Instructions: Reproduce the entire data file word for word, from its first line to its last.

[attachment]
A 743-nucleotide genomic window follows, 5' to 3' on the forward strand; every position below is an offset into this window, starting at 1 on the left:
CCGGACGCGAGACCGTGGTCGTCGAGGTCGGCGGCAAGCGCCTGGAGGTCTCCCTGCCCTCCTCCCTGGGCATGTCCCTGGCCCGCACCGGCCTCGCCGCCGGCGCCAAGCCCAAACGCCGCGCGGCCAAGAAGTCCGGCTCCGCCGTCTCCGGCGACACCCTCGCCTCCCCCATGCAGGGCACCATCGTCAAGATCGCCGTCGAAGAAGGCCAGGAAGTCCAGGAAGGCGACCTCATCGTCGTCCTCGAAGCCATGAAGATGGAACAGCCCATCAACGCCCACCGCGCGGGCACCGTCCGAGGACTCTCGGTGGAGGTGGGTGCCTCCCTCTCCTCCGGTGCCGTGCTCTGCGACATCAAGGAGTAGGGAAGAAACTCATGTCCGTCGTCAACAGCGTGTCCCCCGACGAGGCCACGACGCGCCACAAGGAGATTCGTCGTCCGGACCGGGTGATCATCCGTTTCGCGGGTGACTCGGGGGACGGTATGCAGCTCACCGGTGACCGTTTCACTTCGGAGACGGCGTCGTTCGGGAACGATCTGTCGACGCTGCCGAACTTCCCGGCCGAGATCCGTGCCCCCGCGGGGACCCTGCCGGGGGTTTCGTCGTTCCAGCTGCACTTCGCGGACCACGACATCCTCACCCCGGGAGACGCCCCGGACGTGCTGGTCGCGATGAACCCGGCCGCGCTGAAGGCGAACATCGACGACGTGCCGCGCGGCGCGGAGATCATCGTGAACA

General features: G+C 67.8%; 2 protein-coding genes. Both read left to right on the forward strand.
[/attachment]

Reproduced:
A 743-nucleotide genomic window follows, 5' to 3' on the forward strand; every position below is an offset into this window, starting at 1 on the left:
CCGGACGCGAGACCGTGGTCGTCGAGGTCGGCGGCAAGCGCCTGGAGGTCTCCCTGCCCTCCTCCCTGGGCATGTCCCTGGCCCGCACCGGCCTCGCCGCCGGCGCCAAGCCCAAACGCCGCGCGGCCAAGAAGTCCGGCTCCGCCGTCTCCGGCGACACCCTCGCCTCCCCCATGCAGGGCACCATCGTCAAGATCGCCGTCGAAGAAGGCCAGGAAGTCCAGGAAGGCGACCTCATCGTCGTCCTCGAAGCCATGAAGATGGAACAGCCCATCAACGCCCACCGCGCGGGCACCGTCCGAGGACTCTCGGTGGAGGTGGGTGCCTCCCTCTCCTCCGGTGCCGTGCTCTGCGACATCAAGGAGTAGGGAAGAAACTCATGTCCGTCGTCAACAGCGTGTCCCCCGACGAGGCCACGACGCGCCACAAGGAGATTCGTCGTCCGGACCGGGTGATCATCCGTTTCGCGGGTGACTCGGGGGACGGTATGCAGCTCACCGGTGACCGTTTCACTTCGGAGACGGCGTCGTTCGGGAACGATCTGTCGACGCTGCCGAACTTCCCGGCCGAGATCCGTGCCCCCGCGGGGACCCTGCCGGGGGTTTCGTCGTTCCAGCTGCACTTCGCGGACCACGACATCCTCACCCCGGGAGACGCCCCGGACGTGCTGGTCGCGATGAACCCGGCCGCGCTGAAGGCGAACATCGACGACGTGCCGCGCGGCGCGGAGATCATCGTGAACA

General features: G+C 67.8%; 2 protein-coding genes. Both read left to right on the forward strand.